SPS is currently looking at options for the future and considering what steps can be taken to ensure the
protection of the cultural and historical assets in the Shoreline area.

Councilmember Chris Roberts made many good points in his statement, including pointing out:
 • that the Landmarks Commission did NOT indeed have a quorum with only 3 voting members,
 • that the proposal will impact the landmarked sections,
 • that the Shoreline School District had followed a course that divided the community and,
 • that SSD missed many opportunities to work cooperatively with the Shoreline Historical Museum from the beginning
Roberts then justified voting to Deny the appeal of the COA based on his belief that SPS had not properly mentioned the "quorum" word in the appeal or at the first hearing.

But, SPS believes that it was not the place of citizens at that first hearing to raise the quorum issue, but that it was the responsibility of the Commission and its Chair to do so. SPS DID specifically call out the commission numerous times on their faulty procedures and especially the lack of a Shoreline Member, which was required by law.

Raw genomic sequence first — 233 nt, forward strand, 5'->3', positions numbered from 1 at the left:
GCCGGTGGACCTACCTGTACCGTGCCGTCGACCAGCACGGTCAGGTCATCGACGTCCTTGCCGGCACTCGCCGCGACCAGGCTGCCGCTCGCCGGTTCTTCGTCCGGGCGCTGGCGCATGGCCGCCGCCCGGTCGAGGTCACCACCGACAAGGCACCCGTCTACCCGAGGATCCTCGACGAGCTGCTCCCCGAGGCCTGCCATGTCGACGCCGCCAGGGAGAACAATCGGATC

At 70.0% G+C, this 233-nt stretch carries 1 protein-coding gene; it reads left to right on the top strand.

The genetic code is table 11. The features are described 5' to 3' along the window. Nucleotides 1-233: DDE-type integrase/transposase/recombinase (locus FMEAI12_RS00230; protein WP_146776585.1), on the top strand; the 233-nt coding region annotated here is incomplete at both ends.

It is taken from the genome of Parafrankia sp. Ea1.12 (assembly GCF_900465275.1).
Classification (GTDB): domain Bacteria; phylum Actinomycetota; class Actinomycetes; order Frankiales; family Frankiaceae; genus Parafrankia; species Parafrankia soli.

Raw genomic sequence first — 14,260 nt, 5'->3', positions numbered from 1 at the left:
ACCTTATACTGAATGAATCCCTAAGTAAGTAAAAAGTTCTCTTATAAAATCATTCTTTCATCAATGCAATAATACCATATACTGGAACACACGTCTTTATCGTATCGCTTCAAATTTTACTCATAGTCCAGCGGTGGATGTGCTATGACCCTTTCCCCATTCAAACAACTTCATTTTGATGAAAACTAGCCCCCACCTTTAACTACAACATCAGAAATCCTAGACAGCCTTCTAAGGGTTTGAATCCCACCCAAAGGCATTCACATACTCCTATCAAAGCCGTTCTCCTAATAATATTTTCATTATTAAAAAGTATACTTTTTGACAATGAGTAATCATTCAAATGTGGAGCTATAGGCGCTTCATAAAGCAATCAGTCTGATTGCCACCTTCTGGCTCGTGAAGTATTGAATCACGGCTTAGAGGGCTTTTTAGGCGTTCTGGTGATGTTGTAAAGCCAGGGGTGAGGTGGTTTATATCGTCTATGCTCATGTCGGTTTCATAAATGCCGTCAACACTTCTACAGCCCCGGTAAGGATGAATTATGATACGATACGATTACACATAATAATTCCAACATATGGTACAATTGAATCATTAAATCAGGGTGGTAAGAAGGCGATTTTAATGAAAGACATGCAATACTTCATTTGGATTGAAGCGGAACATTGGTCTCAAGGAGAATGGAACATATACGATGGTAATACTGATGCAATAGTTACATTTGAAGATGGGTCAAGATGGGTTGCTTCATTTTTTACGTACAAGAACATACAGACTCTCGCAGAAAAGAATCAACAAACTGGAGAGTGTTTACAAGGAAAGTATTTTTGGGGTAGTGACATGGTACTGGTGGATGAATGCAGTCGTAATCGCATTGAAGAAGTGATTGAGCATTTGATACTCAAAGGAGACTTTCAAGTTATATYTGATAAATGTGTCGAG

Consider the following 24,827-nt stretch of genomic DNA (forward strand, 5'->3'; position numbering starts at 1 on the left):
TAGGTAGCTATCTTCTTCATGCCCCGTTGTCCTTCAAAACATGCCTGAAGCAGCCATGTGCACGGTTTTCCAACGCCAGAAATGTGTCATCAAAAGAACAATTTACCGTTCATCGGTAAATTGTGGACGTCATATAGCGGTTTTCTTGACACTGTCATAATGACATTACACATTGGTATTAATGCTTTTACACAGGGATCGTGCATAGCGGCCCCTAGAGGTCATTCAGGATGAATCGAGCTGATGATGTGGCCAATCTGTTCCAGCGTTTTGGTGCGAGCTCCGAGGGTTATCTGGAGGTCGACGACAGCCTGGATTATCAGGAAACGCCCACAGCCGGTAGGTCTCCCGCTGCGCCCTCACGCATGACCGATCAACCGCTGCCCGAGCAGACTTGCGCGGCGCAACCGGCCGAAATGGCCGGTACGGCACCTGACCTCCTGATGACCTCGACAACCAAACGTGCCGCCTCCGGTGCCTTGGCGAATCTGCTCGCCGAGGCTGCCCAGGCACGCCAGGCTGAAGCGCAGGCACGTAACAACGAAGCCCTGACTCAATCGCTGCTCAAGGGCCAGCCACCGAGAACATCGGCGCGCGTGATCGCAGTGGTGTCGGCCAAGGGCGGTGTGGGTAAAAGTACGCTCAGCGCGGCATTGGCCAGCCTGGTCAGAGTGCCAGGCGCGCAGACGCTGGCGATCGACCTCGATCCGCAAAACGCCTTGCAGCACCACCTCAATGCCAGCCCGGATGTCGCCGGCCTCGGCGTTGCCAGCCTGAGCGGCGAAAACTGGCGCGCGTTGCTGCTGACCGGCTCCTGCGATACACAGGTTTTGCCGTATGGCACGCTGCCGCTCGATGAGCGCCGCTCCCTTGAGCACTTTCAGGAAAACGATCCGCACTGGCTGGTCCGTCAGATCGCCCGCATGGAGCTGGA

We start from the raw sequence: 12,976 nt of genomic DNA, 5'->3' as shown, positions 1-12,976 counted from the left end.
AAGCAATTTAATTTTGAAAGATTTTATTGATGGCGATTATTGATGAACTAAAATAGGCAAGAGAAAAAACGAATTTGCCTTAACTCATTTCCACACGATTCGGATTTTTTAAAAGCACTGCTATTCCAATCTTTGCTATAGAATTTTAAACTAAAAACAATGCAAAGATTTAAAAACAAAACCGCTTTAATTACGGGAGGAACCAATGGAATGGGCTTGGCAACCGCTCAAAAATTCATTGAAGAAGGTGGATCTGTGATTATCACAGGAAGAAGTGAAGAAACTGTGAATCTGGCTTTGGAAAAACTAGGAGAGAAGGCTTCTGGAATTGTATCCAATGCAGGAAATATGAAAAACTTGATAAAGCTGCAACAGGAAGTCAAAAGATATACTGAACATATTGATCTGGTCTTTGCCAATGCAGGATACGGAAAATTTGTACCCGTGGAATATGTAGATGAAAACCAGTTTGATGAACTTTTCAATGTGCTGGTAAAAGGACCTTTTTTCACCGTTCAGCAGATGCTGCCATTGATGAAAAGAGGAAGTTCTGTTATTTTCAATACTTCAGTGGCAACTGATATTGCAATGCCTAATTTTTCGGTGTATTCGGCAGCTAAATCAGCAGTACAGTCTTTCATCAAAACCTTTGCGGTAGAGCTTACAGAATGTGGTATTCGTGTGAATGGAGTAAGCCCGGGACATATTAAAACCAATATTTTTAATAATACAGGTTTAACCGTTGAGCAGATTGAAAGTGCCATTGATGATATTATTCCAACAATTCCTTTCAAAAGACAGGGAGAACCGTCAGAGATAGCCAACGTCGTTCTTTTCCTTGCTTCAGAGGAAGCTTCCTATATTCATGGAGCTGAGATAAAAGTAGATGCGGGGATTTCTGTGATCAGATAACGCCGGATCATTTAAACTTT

Where was the City Manager and City Attorney and their responsibility to instruct the Council on their responsibilities?  Some Councilmembers seemed to think it was not their place to "judge" the decision of supposed experts on the Landmarks Commission. Don't they realize that in this case, that is their job?